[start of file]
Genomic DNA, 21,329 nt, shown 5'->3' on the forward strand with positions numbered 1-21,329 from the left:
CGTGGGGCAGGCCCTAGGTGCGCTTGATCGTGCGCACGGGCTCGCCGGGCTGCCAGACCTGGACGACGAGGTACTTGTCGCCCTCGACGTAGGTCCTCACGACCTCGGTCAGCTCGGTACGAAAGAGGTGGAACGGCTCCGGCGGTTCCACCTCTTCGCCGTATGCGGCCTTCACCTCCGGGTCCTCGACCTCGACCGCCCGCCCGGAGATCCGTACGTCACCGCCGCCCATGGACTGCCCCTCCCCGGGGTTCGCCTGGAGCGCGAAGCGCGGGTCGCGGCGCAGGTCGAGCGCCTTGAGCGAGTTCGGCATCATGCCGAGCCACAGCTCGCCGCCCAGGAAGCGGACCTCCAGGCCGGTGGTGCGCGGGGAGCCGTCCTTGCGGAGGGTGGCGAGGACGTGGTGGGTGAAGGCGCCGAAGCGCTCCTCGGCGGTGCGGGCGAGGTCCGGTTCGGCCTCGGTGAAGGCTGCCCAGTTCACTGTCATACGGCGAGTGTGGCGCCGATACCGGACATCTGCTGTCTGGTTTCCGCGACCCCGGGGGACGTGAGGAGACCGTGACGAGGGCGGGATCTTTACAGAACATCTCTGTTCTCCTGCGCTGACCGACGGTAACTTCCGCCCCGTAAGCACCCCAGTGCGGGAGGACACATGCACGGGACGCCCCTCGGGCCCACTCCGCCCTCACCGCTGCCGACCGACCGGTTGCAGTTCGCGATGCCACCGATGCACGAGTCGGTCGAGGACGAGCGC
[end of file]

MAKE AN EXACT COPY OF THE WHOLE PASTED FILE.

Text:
Genomic DNA, 21,329 nt, shown 5'->3' on the forward strand with positions numbered 1-21,329 from the left:
CGTGGGGCAGGCCCTAGGTGCGCTTGATCGTGCGCACGGGCTCGCCGGGCTGCCAGACCTGGACGACGAGGTACTTGTCGCCCTCGACGTAGGTCCTCACGACCTCGGTCAGCTCGGTACGAAAGAGGTGGAACGGCTCCGGCGGTTCCACCTCTTCGCCGTATGCGGCCTTCACCTCCGGGTCCTCGACCTCGACCGCCCGCCCGGAGATCCGTACGTCACCGCCGCCCATGGACTGCCCCTCCCCGGGGTTCGCCTGGAGCGCGAAGCGCGGGTCGCGGCGCAGGTCGAGCGCCTTGAGCGAGTTCGGCATCATGCCGAGCCACAGCTCGCCGCCCAGGAAGCGGACCTCCAGGCCGGTGGTGCGCGGGGAGCCGTCCTTGCGGAGGGTGGCGAGGACGTGGTGGGTGAAGGCGCCGAAGCGCTCCTCGGCGGTGCGGGCGAGGTCCGGTTCGGCCTCGGTGAAGGCTGCCCAGTTCACTGTCATACGGCGAGTGTGGCGCCGATACCGGACATCTGCTGTCTGGTTTCCGCGACCCCGGGGGACGTGAGGAGACCGTGACGAGGGCGGGATCTTTACAGAACATCTCTGTTCTCCTGCGCTGACCGACGGTAACTTCCGCCCCGTAAGCACCCCAGTGCGGGAGGACACATGCACGGGACGCCCCTCGGGCCCACTCCGCCCTCACCGCTGCCGACCGACCGGTTGCAGTTCGCGATGCCACCGATGCACGAGTCGGTCGAGGACGAGCGC